Time+Place: Tuesday 13/06/2017 14:30 Room 337 Taub Bld.
Title: Effective deductive verification of safety of distributed protocols in unbounded systems
Speaker: Mooly Sagiv - COLLOQUIUM LECTURE - RESCHEDULED https://www.cs.tau.ac.il/~msagiv/
Affiliation: Tel-Aviv University, School of Computer Science
Host: Yuval Filmus


Safety of a distributed protocol means that the protocol never
reaches a bad state, e.g., a state where two nodes become leaders in
a leader-election protocol.
Proving safety is obviously undecidable since such protocols are run
by an unbounded number of nodes, and their safety needs to be
established for any number of nodes.
I will describe a deductive approach for proving safety, based on
the concept of universally quantified inductive invariants --- an
adaptation of the mathematical concept of induction to the domain of
In the deductive approach, the programmer specifies a candidate
inductive invariant and the system automatically checks if it is
By restricting the invariants to be universally quantified, this
approach can be effectively implemented with a SAT solver.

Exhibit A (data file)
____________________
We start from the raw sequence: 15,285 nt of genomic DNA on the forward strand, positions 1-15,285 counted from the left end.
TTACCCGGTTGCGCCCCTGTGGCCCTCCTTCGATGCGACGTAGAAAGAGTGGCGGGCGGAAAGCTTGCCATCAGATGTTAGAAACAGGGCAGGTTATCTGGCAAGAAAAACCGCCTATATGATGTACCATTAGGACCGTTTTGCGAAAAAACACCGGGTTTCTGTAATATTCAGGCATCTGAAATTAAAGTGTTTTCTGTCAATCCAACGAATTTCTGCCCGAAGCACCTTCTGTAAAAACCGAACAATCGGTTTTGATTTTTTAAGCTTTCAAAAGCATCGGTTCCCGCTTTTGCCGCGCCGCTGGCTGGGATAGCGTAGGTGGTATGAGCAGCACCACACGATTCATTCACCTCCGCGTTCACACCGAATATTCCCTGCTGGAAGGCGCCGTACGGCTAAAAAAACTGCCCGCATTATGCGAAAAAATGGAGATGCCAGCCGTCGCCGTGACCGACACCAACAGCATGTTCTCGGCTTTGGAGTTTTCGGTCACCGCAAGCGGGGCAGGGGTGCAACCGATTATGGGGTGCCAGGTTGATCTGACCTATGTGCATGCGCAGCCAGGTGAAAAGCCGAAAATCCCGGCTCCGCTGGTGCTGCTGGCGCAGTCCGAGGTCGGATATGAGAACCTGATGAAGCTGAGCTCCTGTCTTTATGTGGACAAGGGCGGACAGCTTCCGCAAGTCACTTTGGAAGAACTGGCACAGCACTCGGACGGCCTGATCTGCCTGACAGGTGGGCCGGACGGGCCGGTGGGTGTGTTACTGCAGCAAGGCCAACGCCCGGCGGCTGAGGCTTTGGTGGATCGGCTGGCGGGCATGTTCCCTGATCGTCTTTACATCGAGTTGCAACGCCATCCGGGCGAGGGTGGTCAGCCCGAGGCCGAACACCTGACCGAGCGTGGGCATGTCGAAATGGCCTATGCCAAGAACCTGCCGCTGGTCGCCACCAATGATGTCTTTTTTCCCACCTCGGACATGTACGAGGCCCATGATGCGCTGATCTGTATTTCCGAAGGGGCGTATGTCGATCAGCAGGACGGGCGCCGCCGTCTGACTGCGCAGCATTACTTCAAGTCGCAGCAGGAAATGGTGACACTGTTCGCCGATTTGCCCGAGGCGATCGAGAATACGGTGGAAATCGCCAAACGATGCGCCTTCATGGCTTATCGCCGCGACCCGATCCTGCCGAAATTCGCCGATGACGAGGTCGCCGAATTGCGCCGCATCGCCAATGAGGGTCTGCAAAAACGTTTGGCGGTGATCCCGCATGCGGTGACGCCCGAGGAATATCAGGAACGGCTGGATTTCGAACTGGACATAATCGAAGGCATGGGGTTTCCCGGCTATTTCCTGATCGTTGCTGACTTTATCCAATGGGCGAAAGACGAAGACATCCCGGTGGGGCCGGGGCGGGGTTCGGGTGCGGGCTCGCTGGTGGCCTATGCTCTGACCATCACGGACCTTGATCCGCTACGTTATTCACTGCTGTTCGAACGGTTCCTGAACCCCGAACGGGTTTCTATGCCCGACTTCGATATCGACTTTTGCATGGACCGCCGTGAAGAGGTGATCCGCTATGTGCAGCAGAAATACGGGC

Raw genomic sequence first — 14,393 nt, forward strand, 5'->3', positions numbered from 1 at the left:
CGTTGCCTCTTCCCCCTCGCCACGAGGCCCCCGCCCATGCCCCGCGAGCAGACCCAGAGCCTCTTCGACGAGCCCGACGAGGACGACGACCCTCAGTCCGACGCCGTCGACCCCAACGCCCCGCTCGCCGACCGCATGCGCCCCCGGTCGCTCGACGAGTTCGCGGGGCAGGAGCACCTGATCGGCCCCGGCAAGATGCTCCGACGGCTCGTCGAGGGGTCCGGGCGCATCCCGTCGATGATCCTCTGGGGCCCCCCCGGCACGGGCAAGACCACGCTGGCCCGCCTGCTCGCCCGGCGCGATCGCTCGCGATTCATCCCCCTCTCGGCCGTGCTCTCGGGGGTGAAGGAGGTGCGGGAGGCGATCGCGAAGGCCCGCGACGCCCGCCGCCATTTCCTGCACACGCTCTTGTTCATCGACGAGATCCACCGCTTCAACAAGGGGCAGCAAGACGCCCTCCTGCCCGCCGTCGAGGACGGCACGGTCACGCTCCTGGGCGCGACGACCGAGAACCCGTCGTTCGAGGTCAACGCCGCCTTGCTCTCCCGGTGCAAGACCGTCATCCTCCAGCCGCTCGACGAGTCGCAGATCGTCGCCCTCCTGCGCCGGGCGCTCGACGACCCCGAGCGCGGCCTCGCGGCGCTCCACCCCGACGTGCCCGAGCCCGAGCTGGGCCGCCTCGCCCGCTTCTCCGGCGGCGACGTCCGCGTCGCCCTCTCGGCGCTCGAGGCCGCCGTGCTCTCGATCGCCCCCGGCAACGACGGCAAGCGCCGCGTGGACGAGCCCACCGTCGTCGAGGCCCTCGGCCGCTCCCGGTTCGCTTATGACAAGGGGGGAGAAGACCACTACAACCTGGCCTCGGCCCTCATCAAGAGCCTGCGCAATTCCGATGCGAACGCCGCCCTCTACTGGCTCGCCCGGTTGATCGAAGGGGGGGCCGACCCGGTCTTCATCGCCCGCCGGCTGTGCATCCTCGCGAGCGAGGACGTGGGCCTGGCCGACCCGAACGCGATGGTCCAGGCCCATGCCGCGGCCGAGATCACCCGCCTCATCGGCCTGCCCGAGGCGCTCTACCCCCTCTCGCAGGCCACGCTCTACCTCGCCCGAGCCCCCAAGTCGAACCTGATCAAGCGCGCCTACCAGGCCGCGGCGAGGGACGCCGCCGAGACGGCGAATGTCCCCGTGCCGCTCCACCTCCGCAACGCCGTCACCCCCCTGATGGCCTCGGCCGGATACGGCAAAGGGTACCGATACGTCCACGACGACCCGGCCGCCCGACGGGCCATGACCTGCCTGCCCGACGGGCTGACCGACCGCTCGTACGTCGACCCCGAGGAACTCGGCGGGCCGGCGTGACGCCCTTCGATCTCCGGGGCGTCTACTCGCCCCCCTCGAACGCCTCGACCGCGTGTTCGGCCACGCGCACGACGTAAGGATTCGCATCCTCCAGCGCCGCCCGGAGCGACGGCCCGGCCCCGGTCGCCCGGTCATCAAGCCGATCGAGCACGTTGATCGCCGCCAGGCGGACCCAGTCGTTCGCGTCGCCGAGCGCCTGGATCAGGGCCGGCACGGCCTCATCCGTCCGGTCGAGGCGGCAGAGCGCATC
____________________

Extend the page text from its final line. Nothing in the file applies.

This is a joint work with Ken McMillan (MSR), Oded Padon (TAU),
Aurojit Panda (Berkeley), and Sharon Shoham(TAU) and was integrated
into the IVY system

The work is inspired by Shachar Itzhaky's thesis available from

Short Bio:
Mooly Sagiv is a professor in the School of Computer Science at Tel-Aviv 
University. He graduated from the Technion in 1991. He is a leading researcher 
in the area of large scale (inter-procedural) program analysis, and one of the 
key contributors to shape analysis. His fields of interests include programming
languages, compilers, abstract interpretation, profiling, pointer analysis, 
shape analysis, inter-procedural dataflow analysis, program slicing, and
language-based programming environments. Sagiv is a recipient of a 2013 senior 
ERC research grant for Verifying and Synthesizing Software Composition. 
Prof.  Sagiv served as Member of the Advisory Board of Panaya Inc acquired by 
Infosys. He received best-paper awards at PLDI'11 and PLDI'12  for his work on 
composing concurrent data structures and a ACM SIGSOFT Retrospective Impact 
Paper Award (2011) for program slicing. He is an ACM fellow and a recipient of 
Microsoft Research Outstanding Collaborator Award 2016.

Refreshments will be served from 14:15
Lecture starts at 14:30